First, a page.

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Learning about Infant and Toddler Early Education Services (LITES): A Systematic Review of the Evidence

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The Office of the Assistant Secretary for Planning and Evaluation, in partnership with the Administration for Children and Families within the U.S. Department of Health and Human Services, funded Mathematica Policy Research and its partners to conduct the Learning About Infant and Toddler Early Education Services (LITES) project. LITES aimed to identify program models to support infant and toddler early learning in out-of-home early care and education settings to inform future research, policy, and program directions at the federal, state, and local levels. LITES included two main components: (1) a systematic review of the evidence base for program models that aim to support infant and toddler early learning; and (2) a scan of the field for program models that are compelling, but currently lack rigorous research examining impacts on children’s outcomes. This report focuses on the LITES systematic review. A second report profiles the 15 models identified in the compelling models scan, including information about model implementation and existing research (Del Grosso et al., 2015).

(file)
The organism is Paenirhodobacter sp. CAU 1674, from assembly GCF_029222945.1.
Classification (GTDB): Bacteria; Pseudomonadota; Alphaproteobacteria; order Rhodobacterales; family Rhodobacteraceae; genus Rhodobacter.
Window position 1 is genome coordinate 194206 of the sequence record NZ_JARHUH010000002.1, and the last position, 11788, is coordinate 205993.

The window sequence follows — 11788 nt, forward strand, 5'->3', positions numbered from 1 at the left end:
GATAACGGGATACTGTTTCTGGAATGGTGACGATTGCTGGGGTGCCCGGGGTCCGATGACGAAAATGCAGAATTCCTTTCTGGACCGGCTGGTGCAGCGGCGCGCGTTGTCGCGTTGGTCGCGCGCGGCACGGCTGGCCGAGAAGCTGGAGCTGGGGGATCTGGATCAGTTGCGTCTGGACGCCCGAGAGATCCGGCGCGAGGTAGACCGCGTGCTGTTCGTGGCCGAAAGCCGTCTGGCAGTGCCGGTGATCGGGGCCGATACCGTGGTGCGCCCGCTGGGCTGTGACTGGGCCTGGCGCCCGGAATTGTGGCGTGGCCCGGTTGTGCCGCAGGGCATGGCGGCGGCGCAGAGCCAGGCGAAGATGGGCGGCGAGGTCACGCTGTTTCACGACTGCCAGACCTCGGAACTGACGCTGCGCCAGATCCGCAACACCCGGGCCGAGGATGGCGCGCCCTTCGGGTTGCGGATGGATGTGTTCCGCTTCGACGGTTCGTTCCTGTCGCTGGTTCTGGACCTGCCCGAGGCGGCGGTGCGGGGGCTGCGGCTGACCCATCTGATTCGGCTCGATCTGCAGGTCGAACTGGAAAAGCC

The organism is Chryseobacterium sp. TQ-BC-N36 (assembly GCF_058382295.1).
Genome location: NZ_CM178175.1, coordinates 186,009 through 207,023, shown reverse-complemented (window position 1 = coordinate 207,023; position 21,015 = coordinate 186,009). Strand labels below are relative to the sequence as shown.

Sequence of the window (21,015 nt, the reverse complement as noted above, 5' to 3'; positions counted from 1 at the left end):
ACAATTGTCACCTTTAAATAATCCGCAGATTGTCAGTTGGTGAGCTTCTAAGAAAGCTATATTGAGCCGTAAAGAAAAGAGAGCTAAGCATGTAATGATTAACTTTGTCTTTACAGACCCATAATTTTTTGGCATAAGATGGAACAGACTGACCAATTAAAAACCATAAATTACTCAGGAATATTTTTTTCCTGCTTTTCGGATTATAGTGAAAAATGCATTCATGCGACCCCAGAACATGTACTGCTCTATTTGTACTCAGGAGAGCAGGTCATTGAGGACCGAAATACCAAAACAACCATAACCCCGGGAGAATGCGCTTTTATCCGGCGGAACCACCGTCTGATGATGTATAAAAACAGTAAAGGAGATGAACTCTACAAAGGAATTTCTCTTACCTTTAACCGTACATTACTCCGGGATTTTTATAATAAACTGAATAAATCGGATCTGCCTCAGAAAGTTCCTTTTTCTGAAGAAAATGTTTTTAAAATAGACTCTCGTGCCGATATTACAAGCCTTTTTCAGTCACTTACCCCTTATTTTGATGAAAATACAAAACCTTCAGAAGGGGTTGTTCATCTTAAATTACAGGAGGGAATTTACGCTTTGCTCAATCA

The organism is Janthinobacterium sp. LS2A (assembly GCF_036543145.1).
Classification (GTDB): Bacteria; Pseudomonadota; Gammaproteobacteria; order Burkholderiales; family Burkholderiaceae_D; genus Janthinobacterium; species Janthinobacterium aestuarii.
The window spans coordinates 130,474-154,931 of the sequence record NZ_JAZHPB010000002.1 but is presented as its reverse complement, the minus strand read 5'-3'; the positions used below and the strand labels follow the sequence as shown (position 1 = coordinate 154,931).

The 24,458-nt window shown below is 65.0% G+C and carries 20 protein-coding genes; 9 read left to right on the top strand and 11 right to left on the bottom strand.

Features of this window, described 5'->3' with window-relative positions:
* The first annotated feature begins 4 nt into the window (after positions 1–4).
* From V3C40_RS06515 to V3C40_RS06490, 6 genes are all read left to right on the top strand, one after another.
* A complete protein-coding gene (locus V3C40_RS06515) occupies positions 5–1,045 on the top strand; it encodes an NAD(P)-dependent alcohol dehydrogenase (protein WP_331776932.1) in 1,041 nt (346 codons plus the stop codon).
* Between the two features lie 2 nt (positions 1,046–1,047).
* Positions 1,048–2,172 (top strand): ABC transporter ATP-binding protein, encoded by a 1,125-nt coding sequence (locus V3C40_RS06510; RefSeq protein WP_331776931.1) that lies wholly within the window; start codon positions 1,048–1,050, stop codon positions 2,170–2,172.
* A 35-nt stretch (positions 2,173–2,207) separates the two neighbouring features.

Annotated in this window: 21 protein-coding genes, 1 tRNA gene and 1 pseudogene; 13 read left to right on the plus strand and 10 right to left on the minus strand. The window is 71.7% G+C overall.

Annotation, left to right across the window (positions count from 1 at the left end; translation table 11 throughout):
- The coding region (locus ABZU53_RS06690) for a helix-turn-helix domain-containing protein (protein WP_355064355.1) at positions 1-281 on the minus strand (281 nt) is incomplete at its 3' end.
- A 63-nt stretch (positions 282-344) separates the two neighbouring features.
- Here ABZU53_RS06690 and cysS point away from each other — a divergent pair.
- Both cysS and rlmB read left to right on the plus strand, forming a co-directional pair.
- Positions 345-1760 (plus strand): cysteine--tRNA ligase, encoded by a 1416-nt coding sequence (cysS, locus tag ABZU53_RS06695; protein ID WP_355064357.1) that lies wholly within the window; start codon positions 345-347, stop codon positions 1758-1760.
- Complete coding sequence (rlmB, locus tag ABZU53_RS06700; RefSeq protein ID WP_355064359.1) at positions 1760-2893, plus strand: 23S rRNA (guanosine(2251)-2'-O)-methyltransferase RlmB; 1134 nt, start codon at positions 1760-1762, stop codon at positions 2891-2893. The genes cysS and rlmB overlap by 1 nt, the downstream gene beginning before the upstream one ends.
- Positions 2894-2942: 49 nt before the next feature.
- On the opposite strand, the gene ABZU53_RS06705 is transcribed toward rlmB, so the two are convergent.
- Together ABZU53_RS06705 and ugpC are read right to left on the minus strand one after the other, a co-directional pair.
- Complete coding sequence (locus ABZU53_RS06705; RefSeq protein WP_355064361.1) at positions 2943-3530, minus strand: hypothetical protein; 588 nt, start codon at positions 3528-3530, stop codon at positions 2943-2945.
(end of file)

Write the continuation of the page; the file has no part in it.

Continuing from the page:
The LITES systematic review identified 15 program models with 50 eligible studies that examined the impact of an out-of-home model of early learning services on children’s language, cognitive, and/or social emotional/behavioral development. Four of those models showed evidence of effectiveness on children’s outcomes (Abecedarian, Early Head Start, the Infant Health and Development Project, and the Parent-Child Development Centers). LITES joins other ongoing federal efforts in promoting broad awareness and use of evidence-based and high quality practices to help children realize their full potential. LITES differs from other federal systematic reviews in that it is a one-time review and is not associated with funding decisions.